By M Waqas Jan
In his famous farewell address to the American Public in 1961, President Dwight D. Eisenhower had both defined and warned against the encroaching influence of what was then termed as the US’s ‘Military-Industrial Complex.’ Speaking of the growing synergy between the US Military and the US’s fast rising defense and arms industry, President Eisenhower (himself a highly decorated former US General) had taken both time and considerable thought to highlight what he believed was a grave threat to the ideals of peace and prosperity for which the United States had stood for within the Post-War scenario. What’s more, he had said it right in the middle of the Cold War at a time when the US was engaged in an arms race for survival with the Soviet Union.
Six decades later, as one surmises the far-reaching impacts of the same Military Industrial Complex on the present day’s international politics, President Eisenhower’s warning seems more like the realization of a cryptic prophecy more than anything. In fact it has become increasingly difficult to find a parallel to the way the intersection of money and power affects global peace and prosperity, the way it is affected by the intersection of defense and foreign policy at the hands of the world’s arms industries.
This is best exemplified today by how lucrative arms contracts at the state level have increasingly come to take growing precedence over key foreign policy decisions, particularly by the world’s major powers. Thus, it is no secret that the world’s foremost arms importers enjoy considerably close ties with their suppliers. This is markedly apparent in the long history of close ties between the United States and Saudi Arabia which have increased manifold since the latter recently took over India as the World’s largest arms importer. The importance given to Saudi Arabia’s defense contracts in the US is such that the entire diplomatic fallout from the Jamal Khashoggi affair last year was presented as an unnecessary inconvenience by none other than President Trump himself.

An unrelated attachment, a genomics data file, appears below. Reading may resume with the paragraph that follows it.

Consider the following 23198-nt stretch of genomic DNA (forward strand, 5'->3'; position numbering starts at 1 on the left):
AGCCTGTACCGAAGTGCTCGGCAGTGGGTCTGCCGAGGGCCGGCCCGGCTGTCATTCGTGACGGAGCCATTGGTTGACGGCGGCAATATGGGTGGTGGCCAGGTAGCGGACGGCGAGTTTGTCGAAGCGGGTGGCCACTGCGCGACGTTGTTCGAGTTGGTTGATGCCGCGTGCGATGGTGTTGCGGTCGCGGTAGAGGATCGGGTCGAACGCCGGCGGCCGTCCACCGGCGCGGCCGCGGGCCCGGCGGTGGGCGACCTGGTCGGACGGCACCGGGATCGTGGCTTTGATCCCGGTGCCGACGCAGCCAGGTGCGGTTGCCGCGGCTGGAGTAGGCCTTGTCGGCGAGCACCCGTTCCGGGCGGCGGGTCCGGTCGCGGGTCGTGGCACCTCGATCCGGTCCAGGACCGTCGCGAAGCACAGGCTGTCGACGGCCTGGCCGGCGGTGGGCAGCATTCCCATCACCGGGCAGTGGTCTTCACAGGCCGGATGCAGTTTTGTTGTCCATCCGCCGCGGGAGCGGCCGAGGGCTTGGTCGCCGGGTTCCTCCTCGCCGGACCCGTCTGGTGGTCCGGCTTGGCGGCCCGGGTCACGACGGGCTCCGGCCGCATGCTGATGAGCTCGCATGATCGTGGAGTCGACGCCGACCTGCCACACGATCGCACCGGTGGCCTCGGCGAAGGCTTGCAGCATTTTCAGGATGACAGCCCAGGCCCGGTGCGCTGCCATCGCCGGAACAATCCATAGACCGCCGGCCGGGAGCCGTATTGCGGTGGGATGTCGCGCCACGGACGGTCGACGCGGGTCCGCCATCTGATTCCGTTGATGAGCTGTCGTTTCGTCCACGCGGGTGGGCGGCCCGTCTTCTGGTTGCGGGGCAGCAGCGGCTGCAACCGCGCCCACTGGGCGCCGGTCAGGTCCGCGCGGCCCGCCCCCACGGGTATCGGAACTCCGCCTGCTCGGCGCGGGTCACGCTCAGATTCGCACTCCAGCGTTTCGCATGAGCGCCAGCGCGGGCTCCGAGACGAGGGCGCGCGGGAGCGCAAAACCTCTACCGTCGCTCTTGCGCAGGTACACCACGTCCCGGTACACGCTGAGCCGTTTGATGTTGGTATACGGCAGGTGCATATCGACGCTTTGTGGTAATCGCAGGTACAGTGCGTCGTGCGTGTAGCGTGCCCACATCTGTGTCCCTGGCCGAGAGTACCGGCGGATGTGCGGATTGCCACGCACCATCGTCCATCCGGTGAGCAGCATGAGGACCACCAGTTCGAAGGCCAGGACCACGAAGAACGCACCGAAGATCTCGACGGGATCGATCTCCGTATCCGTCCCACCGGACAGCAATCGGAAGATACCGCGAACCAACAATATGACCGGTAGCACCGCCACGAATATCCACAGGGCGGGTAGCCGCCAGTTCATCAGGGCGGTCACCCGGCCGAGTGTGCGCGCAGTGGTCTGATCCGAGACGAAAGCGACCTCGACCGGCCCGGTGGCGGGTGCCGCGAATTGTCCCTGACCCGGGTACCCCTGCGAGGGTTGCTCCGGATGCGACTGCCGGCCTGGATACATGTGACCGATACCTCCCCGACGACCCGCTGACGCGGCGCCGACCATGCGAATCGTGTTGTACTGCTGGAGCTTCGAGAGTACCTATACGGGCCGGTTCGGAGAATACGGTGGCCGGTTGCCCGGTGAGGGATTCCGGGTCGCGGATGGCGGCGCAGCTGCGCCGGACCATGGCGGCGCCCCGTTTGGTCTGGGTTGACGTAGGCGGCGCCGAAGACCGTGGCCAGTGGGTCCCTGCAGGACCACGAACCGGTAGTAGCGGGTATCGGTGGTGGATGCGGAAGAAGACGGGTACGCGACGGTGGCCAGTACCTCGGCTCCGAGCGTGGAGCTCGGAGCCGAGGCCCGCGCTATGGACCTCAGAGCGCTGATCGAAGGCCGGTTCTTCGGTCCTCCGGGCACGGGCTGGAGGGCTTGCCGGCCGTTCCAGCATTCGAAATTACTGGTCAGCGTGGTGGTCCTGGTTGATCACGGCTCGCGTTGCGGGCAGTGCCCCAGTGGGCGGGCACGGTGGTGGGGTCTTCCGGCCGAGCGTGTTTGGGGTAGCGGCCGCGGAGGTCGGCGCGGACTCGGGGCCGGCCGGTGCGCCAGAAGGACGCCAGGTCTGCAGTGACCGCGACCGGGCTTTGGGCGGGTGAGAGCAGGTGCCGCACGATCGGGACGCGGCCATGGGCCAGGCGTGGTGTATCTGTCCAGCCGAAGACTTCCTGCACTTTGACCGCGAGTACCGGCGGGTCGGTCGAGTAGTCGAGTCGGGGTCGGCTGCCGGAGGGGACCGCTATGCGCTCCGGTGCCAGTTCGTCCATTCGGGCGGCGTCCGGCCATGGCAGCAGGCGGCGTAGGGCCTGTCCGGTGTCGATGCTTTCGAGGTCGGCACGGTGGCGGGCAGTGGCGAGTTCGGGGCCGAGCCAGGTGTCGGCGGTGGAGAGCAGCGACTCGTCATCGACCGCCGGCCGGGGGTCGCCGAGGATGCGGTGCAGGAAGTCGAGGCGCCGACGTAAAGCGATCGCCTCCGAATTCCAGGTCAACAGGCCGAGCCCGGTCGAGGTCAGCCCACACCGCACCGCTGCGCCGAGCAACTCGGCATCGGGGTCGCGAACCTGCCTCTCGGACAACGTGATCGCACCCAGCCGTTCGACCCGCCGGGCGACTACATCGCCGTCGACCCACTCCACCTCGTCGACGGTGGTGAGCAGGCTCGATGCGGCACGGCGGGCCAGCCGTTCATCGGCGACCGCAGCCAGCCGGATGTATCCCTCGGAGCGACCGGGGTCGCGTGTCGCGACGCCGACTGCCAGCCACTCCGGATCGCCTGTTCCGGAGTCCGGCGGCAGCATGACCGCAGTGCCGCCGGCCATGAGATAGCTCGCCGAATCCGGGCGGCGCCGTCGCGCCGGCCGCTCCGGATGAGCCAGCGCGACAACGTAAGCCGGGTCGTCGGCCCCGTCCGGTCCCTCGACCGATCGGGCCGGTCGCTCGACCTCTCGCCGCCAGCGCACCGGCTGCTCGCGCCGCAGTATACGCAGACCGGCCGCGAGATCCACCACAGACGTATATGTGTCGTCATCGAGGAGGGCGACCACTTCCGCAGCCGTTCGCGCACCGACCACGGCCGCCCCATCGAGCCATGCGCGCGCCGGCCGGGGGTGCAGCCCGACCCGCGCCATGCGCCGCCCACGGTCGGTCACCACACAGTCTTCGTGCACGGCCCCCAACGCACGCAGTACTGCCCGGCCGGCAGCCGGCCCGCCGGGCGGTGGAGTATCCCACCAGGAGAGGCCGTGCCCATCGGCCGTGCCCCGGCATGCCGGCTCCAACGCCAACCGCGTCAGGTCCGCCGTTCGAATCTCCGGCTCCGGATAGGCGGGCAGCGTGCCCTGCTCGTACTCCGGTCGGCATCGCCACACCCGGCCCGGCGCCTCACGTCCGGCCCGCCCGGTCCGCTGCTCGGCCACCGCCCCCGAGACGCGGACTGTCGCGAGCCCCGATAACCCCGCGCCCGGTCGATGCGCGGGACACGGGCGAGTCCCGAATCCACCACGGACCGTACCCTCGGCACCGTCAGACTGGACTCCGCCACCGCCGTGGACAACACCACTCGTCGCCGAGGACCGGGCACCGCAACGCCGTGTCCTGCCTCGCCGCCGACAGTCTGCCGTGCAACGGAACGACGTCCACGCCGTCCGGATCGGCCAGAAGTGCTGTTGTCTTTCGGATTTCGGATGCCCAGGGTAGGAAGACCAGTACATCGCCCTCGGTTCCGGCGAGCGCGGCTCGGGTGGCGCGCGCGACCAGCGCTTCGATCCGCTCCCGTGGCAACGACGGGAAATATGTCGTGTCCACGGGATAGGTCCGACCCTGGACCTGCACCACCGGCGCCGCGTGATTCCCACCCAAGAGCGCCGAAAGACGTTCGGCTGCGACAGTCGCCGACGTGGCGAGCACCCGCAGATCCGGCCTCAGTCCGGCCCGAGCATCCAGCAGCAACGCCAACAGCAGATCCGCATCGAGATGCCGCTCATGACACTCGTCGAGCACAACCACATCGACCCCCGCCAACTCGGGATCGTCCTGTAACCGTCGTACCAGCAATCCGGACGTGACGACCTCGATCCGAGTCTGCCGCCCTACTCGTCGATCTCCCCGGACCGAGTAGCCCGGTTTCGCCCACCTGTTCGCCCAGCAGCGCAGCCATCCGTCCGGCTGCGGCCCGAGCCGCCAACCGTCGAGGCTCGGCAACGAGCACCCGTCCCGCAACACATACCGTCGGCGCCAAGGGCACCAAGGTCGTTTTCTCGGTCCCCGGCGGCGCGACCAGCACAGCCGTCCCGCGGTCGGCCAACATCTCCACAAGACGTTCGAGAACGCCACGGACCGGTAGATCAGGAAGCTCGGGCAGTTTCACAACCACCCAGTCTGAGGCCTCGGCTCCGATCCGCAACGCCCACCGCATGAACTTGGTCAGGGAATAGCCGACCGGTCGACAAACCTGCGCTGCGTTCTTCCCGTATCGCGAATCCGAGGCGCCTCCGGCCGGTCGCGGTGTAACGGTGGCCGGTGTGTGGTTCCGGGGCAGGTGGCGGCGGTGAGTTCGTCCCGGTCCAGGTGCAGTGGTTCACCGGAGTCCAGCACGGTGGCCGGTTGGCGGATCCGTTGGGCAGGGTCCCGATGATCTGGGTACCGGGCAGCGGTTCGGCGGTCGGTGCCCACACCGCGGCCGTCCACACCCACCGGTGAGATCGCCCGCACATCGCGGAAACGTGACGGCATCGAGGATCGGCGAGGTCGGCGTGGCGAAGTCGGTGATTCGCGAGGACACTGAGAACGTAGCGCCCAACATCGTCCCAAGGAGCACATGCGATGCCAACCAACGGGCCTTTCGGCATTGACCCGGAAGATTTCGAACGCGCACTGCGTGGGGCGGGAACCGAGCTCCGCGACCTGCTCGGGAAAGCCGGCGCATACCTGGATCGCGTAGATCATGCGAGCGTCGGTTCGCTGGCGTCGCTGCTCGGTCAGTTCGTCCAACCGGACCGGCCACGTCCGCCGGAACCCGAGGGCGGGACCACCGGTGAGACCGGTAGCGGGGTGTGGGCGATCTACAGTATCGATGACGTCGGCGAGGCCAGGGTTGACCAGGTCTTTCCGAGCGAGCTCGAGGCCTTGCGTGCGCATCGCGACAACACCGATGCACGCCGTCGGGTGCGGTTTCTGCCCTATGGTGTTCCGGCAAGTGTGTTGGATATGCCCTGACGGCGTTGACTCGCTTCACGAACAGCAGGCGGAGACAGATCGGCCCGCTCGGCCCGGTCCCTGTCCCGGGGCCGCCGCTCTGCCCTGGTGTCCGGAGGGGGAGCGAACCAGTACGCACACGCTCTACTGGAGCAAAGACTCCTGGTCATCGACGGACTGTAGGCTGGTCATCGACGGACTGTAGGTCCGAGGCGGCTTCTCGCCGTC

The same bonhomie is also visible in the US’s growing defense and strategic ties with India. As the top importer of arms for the entire previous decade, India’s lucrative market for arms contracts is fuelled by its fast rising economy as well as its need to modernize its aging soviet-era platforms.
Whereas the bulk of India’s military hardware is sourced from Russian defense manufacturers, US defense contractors such as Lockheed Martin and Boeing have consistently eyed gaining a wider share of the Indian market. This includes the delivery of the first of 22 Apache attack helicopters and 15 Chinook helicopters made to the Indian Air force earlier this month. It also includes a similar deal that was recently signed between the United States and India to purchase 24 Sea Hawk helicopters to further expand the latter’s naval capabilities.